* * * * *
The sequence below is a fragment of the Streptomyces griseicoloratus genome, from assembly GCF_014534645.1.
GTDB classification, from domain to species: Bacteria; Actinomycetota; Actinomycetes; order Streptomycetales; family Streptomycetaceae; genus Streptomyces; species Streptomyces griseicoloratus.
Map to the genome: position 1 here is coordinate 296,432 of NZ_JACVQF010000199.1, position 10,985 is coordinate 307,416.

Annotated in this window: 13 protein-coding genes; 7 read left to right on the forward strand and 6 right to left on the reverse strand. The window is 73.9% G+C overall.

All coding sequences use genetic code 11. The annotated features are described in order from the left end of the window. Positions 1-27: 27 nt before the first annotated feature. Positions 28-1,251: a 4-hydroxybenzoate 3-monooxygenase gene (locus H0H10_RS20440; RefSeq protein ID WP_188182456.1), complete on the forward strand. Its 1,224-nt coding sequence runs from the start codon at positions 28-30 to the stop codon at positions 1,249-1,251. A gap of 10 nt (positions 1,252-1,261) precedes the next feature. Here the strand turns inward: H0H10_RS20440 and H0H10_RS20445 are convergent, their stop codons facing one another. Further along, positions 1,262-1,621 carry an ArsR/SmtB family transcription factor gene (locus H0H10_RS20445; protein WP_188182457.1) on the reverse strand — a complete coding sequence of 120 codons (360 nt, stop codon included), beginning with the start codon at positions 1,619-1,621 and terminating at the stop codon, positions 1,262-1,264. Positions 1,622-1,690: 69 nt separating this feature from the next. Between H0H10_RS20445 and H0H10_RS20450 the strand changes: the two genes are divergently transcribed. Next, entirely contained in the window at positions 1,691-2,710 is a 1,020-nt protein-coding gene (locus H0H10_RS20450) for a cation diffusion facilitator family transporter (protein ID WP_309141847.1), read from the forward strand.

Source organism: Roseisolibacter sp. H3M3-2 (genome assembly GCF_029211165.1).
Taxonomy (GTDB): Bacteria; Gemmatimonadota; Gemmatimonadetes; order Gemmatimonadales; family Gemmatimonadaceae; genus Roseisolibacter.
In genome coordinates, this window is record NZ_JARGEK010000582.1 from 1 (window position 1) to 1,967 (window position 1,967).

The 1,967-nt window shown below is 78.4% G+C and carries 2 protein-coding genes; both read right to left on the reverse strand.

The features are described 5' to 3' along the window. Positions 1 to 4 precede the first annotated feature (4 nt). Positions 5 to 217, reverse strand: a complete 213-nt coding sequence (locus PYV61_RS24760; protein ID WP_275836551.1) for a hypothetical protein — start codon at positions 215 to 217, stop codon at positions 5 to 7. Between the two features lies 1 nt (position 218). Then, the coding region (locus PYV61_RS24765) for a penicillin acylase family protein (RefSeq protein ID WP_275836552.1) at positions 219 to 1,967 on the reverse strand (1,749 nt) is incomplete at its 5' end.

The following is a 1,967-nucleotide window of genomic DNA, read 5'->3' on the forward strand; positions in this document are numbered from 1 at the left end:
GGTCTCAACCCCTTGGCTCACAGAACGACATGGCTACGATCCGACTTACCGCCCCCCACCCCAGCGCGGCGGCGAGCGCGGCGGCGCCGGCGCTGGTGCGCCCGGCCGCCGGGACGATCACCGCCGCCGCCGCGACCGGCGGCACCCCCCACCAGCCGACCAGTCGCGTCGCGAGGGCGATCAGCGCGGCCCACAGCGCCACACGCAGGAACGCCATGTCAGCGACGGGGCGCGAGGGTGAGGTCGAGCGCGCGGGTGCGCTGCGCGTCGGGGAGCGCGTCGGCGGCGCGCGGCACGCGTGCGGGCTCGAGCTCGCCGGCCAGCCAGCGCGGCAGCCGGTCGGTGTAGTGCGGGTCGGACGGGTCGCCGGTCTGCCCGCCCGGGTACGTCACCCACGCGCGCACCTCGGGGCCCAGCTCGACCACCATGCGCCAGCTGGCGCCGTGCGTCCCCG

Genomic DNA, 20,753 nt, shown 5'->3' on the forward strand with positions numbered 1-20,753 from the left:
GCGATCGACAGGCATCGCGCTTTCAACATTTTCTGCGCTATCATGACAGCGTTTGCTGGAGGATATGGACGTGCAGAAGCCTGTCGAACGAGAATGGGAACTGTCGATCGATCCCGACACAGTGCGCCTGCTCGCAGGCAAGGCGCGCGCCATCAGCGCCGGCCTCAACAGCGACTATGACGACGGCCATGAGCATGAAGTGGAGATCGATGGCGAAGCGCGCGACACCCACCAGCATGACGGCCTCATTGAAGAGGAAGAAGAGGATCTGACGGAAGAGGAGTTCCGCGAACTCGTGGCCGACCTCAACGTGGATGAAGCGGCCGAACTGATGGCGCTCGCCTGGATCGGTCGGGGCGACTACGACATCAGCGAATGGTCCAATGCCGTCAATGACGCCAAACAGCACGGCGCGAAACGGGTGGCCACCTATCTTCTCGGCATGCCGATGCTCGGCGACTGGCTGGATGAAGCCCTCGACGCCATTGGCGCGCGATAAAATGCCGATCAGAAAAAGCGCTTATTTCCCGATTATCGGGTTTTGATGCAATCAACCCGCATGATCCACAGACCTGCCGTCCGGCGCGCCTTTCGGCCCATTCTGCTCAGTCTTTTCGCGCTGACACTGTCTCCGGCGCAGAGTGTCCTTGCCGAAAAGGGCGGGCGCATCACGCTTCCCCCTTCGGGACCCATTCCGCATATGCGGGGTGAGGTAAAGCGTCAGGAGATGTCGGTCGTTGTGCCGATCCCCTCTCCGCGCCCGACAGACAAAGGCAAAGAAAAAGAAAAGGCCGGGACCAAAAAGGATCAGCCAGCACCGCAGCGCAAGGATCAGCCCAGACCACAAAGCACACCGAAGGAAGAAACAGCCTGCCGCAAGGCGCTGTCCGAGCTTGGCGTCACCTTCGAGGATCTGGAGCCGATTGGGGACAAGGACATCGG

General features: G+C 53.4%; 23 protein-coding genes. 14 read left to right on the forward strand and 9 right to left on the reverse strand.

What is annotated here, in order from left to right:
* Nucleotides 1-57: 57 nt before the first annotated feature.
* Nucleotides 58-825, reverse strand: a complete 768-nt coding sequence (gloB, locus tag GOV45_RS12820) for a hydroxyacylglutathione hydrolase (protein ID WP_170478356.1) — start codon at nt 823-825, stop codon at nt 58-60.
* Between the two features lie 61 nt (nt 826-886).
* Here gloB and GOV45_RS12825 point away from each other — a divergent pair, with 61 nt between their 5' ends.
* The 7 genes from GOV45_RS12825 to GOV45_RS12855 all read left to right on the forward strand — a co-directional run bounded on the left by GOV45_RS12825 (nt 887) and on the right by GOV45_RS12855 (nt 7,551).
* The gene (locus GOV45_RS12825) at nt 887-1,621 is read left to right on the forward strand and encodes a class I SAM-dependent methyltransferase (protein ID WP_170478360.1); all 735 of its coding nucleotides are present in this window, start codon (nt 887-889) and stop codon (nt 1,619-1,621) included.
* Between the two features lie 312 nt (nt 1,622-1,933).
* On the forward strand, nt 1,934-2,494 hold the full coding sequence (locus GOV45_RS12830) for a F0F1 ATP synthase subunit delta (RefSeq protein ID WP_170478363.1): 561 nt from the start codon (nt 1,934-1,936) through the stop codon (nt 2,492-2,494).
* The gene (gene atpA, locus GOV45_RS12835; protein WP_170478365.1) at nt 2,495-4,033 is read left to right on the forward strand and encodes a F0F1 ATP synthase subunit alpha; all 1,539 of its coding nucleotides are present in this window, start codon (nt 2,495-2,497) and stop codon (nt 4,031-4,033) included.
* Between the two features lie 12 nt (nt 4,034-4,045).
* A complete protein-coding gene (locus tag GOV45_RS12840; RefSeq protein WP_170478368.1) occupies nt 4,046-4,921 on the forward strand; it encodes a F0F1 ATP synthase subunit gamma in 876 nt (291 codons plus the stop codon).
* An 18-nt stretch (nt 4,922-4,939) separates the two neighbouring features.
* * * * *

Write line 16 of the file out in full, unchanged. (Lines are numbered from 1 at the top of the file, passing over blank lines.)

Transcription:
What is annotated here, in order from left to right: